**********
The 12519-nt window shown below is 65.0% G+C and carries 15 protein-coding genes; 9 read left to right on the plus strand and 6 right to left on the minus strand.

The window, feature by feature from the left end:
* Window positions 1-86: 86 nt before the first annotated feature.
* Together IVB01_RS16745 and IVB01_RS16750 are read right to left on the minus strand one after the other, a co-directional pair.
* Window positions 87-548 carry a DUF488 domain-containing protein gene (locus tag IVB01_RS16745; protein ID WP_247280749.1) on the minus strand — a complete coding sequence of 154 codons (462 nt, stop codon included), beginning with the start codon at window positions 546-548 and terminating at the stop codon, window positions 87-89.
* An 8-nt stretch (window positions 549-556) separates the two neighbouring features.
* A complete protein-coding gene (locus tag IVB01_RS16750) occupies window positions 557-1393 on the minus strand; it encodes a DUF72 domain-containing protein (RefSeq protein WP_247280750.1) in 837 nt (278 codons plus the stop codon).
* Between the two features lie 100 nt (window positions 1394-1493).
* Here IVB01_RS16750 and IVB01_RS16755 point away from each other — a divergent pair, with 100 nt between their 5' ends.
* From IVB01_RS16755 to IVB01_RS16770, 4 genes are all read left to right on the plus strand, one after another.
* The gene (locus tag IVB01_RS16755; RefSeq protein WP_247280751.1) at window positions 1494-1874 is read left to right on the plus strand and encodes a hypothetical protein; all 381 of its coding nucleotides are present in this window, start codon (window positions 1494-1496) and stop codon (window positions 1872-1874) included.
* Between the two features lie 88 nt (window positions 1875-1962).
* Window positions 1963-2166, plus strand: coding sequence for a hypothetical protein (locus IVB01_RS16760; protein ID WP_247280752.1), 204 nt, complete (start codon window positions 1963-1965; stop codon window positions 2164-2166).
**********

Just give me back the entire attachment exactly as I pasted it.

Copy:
The 12519-nt window shown below is 65.0% G+C and carries 15 protein-coding genes; 9 read left to right on the plus strand and 6 right to left on the minus strand.

The window, feature by feature from the left end:
* Window positions 1-86: 86 nt before the first annotated feature.
* Together IVB01_RS16745 and IVB01_RS16750 are read right to left on the minus strand one after the other, a co-directional pair.
* Window positions 87-548 carry a DUF488 domain-containing protein gene (locus tag IVB01_RS16745; protein ID WP_247280749.1) on the minus strand — a complete coding sequence of 154 codons (462 nt, stop codon included), beginning with the start codon at window positions 546-548 and terminating at the stop codon, window positions 87-89.
* An 8-nt stretch (window positions 549-556) separates the two neighbouring features.
* A complete protein-coding gene (locus tag IVB01_RS16750) occupies window positions 557-1393 on the minus strand; it encodes a DUF72 domain-containing protein (RefSeq protein WP_247280750.1) in 837 nt (278 codons plus the stop codon).
* Between the two features lie 100 nt (window positions 1394-1493).
* Here IVB01_RS16750 and IVB01_RS16755 point away from each other — a divergent pair, with 100 nt between their 5' ends.
* From IVB01_RS16755 to IVB01_RS16770, 4 genes are all read left to right on the plus strand, one after another.
* The gene (locus tag IVB01_RS16755; RefSeq protein WP_247280751.1) at window positions 1494-1874 is read left to right on the plus strand and encodes a hypothetical protein; all 381 of its coding nucleotides are present in this window, start codon (window positions 1494-1496) and stop codon (window positions 1872-1874) included.
* Between the two features lie 88 nt (window positions 1875-1962).
* Window positions 1963-2166, plus strand: coding sequence for a hypothetical protein (locus IVB01_RS16760; protein ID WP_247280752.1), 204 nt, complete (start codon window positions 1963-1965; stop codon window positions 2164-2166).